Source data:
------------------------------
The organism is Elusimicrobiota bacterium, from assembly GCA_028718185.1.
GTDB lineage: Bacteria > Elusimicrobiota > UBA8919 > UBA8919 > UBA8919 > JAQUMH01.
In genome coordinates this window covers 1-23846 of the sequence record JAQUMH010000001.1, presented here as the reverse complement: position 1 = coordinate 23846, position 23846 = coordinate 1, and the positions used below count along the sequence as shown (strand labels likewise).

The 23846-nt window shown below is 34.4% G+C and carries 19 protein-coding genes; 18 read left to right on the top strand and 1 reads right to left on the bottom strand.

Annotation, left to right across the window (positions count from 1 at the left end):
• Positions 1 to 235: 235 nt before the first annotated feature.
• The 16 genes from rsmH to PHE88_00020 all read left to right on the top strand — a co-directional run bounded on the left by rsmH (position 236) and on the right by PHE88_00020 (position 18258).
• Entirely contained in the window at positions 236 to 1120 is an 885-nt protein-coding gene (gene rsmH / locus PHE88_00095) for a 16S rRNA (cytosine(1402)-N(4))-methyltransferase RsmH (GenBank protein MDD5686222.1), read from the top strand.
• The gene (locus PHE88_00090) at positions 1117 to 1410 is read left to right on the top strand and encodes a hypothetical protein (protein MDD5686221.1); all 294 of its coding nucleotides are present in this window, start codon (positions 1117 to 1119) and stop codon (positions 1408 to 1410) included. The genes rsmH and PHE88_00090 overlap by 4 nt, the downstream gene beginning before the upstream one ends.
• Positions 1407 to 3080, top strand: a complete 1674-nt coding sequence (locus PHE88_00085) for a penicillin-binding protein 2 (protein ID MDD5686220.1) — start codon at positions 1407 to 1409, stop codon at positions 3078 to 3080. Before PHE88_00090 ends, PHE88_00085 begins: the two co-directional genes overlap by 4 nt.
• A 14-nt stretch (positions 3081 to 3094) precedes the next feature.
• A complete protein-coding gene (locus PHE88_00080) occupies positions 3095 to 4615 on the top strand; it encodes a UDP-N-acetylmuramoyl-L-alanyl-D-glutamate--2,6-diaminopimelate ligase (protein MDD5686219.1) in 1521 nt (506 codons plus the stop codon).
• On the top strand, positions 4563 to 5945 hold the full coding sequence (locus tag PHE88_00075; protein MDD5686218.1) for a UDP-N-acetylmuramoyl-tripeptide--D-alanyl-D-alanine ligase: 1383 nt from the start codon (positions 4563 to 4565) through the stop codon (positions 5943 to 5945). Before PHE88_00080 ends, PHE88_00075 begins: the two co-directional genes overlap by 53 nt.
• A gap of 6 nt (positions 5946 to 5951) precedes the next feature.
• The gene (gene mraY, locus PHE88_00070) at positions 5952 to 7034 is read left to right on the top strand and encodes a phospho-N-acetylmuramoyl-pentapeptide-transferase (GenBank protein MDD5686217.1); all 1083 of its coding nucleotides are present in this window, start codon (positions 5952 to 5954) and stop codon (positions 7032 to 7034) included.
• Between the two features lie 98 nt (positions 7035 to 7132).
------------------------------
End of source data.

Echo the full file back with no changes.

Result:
The organism is Elusimicrobiota bacterium, from assembly GCA_028718185.1.
GTDB lineage: Bacteria > Elusimicrobiota > UBA8919 > UBA8919 > UBA8919 > JAQUMH01.
In genome coordinates this window covers 1-23846 of the sequence record JAQUMH010000001.1, presented here as the reverse complement: position 1 = coordinate 23846, position 23846 = coordinate 1, and the positions used below count along the sequence as shown (strand labels likewise).

The 23846-nt window shown below is 34.4% G+C and carries 19 protein-coding genes; 18 read left to right on the top strand and 1 reads right to left on the bottom strand.

Annotation, left to right across the window (positions count from 1 at the left end):
• Positions 1 to 235: 235 nt before the first annotated feature.
• The 16 genes from rsmH to PHE88_00020 all read left to right on the top strand — a co-directional run bounded on the left by rsmH (position 236) and on the right by PHE88_00020 (position 18258).
• Entirely contained in the window at positions 236 to 1120 is an 885-nt protein-coding gene (gene rsmH / locus PHE88_00095) for a 16S rRNA (cytosine(1402)-N(4))-methyltransferase RsmH (GenBank protein MDD5686222.1), read from the top strand.
• The gene (locus PHE88_00090) at positions 1117 to 1410 is read left to right on the top strand and encodes a hypothetical protein (protein MDD5686221.1); all 294 of its coding nucleotides are present in this window, start codon (positions 1117 to 1119) and stop codon (positions 1408 to 1410) included. The genes rsmH and PHE88_00090 overlap by 4 nt, the downstream gene beginning before the upstream one ends.
• Positions 1407 to 3080, top strand: a complete 1674-nt coding sequence (locus PHE88_00085) for a penicillin-binding protein 2 (protein ID MDD5686220.1) — start codon at positions 1407 to 1409, stop codon at positions 3078 to 3080. Before PHE88_00090 ends, PHE88_00085 begins: the two co-directional genes overlap by 4 nt.
• A 14-nt stretch (positions 3081 to 3094) precedes the next feature.
• A complete protein-coding gene (locus PHE88_00080) occupies positions 3095 to 4615 on the top strand; it encodes a UDP-N-acetylmuramoyl-L-alanyl-D-glutamate--2,6-diaminopimelate ligase (protein MDD5686219.1) in 1521 nt (506 codons plus the stop codon).
• On the top strand, positions 4563 to 5945 hold the full coding sequence (locus tag PHE88_00075; protein MDD5686218.1) for a UDP-N-acetylmuramoyl-tripeptide--D-alanyl-D-alanine ligase: 1383 nt from the start codon (positions 4563 to 4565) through the stop codon (positions 5943 to 5945). Before PHE88_00080 ends, PHE88_00075 begins: the two co-directional genes overlap by 53 nt.
• A gap of 6 nt (positions 5946 to 5951) precedes the next feature.
• The gene (gene mraY, locus PHE88_00070) at positions 5952 to 7034 is read left to right on the top strand and encodes a phospho-N-acetylmuramoyl-pentapeptide-transferase (GenBank protein MDD5686217.1); all 1083 of its coding nucleotides are present in this window, start codon (positions 5952 to 5954) and stop codon (positions 7032 to 7034) included.
• Between the two features lie 98 nt (positions 7035 to 7132).